Others will have varying degrees of difficulty with the movement. I will share the most problematic teachings/actions and then move toward those which are concerns for some but not others.
First, one has to look at the case of Josh Duggar. Certainly, we cannot make a one-to-one causality with IBLP and Duggar’s sexual assault of several underage girls, including his own sisters.
There are many who were raised in this movement that do not download child pornography on their computers. The teaching of Gothard does not cause sexual assault. But does it create a culture where those with this propensity are left unchecked?
One can easily see how Gothard’s view of authority and suffering as well as the teachings on moral purity, not only create a culture of fear but also make the possibility of exposing sexual abuse nearly impossible.
This teaching is centered upon fear. Listen to these words of Jinger Duggar:
“[Gothard's] teachings in a nutshell are based on fear and superstition and leave you in a place where you feel like, 'I don't know what God expects of me.’ The fear kept me crippled with anxiety. I was terrified of the outside world,” she told PEOPLE, adding that as a child, she believed she would be harmed if she accidentally wore the wrong clothes, played the wrong sports or listened to the wrong music.”
The IBLP is attractive to parents who are looking for a way to shape and mold their kids into healthy adults. We want what is best for our children. We want to protect them and keep them safe. Gothard’s teaching can sound like a breath of fresh air.
It’s formulaic and makes big promises. If we can keep our kids sheltered from the influences of the world, if we can train them to stay under proper biblical authority, and if we can train them to live out of biblical principles, we can rest assured that they will be successful.
That sounds wonderful, but are there checks and balances within the system itself to make an account for the sinful propensity of its own leaders? Does fear create disciples, or does love? Can we protect our kids from sorrow, or is the general tenor of Scripture that we walk with our children through sorrow?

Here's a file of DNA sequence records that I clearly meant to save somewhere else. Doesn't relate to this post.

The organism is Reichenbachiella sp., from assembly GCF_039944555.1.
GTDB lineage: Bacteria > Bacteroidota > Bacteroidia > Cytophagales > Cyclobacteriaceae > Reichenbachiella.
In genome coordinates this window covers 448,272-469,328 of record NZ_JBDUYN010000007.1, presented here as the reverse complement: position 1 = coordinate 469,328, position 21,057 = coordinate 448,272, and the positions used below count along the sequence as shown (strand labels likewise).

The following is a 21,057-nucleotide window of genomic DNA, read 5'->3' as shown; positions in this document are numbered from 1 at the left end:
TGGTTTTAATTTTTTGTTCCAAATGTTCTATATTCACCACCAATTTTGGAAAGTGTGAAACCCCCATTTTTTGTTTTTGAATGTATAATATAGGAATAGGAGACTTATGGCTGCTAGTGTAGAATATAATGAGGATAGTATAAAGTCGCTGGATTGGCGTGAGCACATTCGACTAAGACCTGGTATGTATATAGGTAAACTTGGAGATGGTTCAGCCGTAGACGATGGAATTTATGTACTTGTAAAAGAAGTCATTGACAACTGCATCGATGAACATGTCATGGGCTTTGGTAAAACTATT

The fundamental issue with the teachings of Gothard is that it perverts the gospel story. Sure, it talks about the forgiveness and the sacrifice of Jesus. Any kid going through the IBLP will be able to tell you all the facts about the gospel. But it doesn’t lead to freedom — it leads to fear.
Some will also take issue with the quiverfull theology and patriarchy within the movement. The key idea within this teaching is that God has granted men authority over their families, men belong in the workplace, and a woman’s sphere of influence is in the home.
In this view, any form of birth control is sinful. Some will even say that educating your children is not the responsibility of the state but is the responsibility of the home — thus homeschool is all but mandated. And sown into the fabric of much of this teaching is the notion of raising children to “take back America for God.”
However, a Christian side of these particular issues we still must ask questions about flourishing and thriving. I think of the words from Andy Crouch on institutions: